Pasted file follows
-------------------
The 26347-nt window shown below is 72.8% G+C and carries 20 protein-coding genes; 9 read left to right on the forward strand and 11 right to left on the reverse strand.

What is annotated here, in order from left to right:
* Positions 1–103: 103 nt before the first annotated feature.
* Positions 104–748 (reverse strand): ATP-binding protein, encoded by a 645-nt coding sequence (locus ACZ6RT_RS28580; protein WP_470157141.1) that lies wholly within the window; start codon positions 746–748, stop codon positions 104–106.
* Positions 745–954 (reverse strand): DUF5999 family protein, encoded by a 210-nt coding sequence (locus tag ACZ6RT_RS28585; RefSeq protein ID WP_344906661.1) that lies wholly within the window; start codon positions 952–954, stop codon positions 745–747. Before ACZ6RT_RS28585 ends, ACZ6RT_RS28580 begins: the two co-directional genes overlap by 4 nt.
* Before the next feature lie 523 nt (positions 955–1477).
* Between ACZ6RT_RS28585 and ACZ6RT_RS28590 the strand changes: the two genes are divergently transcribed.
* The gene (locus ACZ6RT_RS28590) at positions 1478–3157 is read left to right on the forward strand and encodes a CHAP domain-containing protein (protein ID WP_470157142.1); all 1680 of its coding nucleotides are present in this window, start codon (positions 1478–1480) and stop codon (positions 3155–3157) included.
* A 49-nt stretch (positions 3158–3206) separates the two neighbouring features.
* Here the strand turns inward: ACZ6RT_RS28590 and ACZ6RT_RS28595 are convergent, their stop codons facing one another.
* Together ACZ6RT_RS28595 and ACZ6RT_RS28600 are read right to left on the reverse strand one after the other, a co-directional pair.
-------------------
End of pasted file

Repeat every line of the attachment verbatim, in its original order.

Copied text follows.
The 26347-nt window shown below is 72.8% G+C and carries 20 protein-coding genes; 9 read left to right on the forward strand and 11 right to left on the reverse strand.

What is annotated here, in order from left to right:
* Positions 1–103: 103 nt before the first annotated feature.
* Positions 104–748 (reverse strand): ATP-binding protein, encoded by a 645-nt coding sequence (locus ACZ6RT_RS28580; protein WP_470157141.1) that lies wholly within the window; start codon positions 746–748, stop codon positions 104–106.
* Positions 745–954 (reverse strand): DUF5999 family protein, encoded by a 210-nt coding sequence (locus tag ACZ6RT_RS28585; RefSeq protein ID WP_344906661.1) that lies wholly within the window; start codon positions 952–954, stop codon positions 745–747. Before ACZ6RT_RS28585 ends, ACZ6RT_RS28580 begins: the two co-directional genes overlap by 4 nt.
* Before the next feature lie 523 nt (positions 955–1477).
* Between ACZ6RT_RS28585 and ACZ6RT_RS28590 the strand changes: the two genes are divergently transcribed.
* The gene (locus ACZ6RT_RS28590) at positions 1478–3157 is read left to right on the forward strand and encodes a CHAP domain-containing protein (protein ID WP_470157142.1); all 1680 of its coding nucleotides are present in this window, start codon (positions 1478–1480) and stop codon (positions 3155–3157) included.
* A 49-nt stretch (positions 3158–3206) separates the two neighbouring features.
* Here the strand turns inward: ACZ6RT_RS28590 and ACZ6RT_RS28595 are convergent, their stop codons facing one another.
* Together ACZ6RT_RS28595 and ACZ6RT_RS28600 are read right to left on the reverse strand one after the other, a co-directional pair.